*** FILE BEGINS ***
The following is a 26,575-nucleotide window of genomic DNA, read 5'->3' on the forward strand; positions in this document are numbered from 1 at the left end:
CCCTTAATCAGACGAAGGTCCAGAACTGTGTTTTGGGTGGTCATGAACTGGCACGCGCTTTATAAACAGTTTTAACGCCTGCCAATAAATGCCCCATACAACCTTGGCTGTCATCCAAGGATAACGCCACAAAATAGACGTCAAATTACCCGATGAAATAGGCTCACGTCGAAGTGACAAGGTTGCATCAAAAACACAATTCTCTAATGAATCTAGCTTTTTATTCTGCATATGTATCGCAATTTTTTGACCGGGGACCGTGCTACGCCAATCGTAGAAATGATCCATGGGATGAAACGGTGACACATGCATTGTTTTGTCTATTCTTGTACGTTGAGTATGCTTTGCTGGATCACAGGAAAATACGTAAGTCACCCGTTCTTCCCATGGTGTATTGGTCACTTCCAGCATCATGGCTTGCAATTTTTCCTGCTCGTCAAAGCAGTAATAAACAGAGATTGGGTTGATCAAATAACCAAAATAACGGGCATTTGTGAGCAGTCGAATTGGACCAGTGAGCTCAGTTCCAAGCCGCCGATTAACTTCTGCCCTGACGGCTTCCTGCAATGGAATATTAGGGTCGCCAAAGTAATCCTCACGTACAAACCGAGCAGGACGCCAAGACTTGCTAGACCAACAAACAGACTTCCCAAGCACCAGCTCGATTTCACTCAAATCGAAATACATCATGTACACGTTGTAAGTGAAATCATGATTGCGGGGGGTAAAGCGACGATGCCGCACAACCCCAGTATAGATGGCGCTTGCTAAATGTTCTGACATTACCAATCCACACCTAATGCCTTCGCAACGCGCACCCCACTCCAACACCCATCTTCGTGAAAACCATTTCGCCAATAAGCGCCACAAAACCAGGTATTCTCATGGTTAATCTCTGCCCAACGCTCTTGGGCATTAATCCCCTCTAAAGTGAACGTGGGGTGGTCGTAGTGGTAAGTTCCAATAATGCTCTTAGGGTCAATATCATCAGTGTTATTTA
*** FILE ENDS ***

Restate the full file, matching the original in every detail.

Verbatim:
The following is a 26,575-nucleotide window of genomic DNA, read 5'->3' on the forward strand; positions in this document are numbered from 1 at the left end:
CCCTTAATCAGACGAAGGTCCAGAACTGTGTTTTGGGTGGTCATGAACTGGCACGCGCTTTATAAACAGTTTTAACGCCTGCCAATAAATGCCCCATACAACCTTGGCTGTCATCCAAGGATAACGCCACAAAATAGACGTCAAATTACCCGATGAAATAGGCTCACGTCGAAGTGACAAGGTTGCATCAAAAACACAATTCTCTAATGAATCTAGCTTTTTATTCTGCATATGTATCGCAATTTTTTGACCGGGGACCGTGCTACGCCAATCGTAGAAATGATCCATGGGATGAAACGGTGACACATGCATTGTTTTGTCTATTCTTGTACGTTGAGTATGCTTTGCTGGATCACAGGAAAATACGTAAGTCACCCGTTCTTCCCATGGTGTATTGGTCACTTCCAGCATCATGGCTTGCAATTTTTCCTGCTCGTCAAAGCAGTAATAAACAGAGATTGGGTTGATCAAATAACCAAAATAACGGGCATTTGTGAGCAGTCGAATTGGACCAGTGAGCTCAGTTCCAAGCCGCCGATTAACTTCTGCCCTGACGGCTTCCTGCAATGGAATATTAGGGTCGCCAAAGTAATCCTCACGTACAAACCGAGCAGGACGCCAAGACTTGCTAGACCAACAAACAGACTTCCCAAGCACCAGCTCGATTTCACTCAAATCGAAATACATCATGTACACGTTGTAAGTGAAATCATGATTGCGGGGGGTAAAGCGACGATGCCGCACAACCCCAGTATAGATGGCGCTTGCTAAATGTTCTGACATTACCAATCCACACCTAATGCCTTCGCAACGCGCACCCCACTCCAACACCCATCTTCGTGAAAACCATTTCGCCAATAAGCGCCACAAAACCAGGTATTCTCATGGTTAATCTCTGCCCAACGCTCTTGGGCATTAATCCCCTCTAAAGTGAACGTGGGGTGGTCGTAGTGGTAAGTTCCAATAATGCTCTTAGGGTCAATATCATCAGTGTTATTTA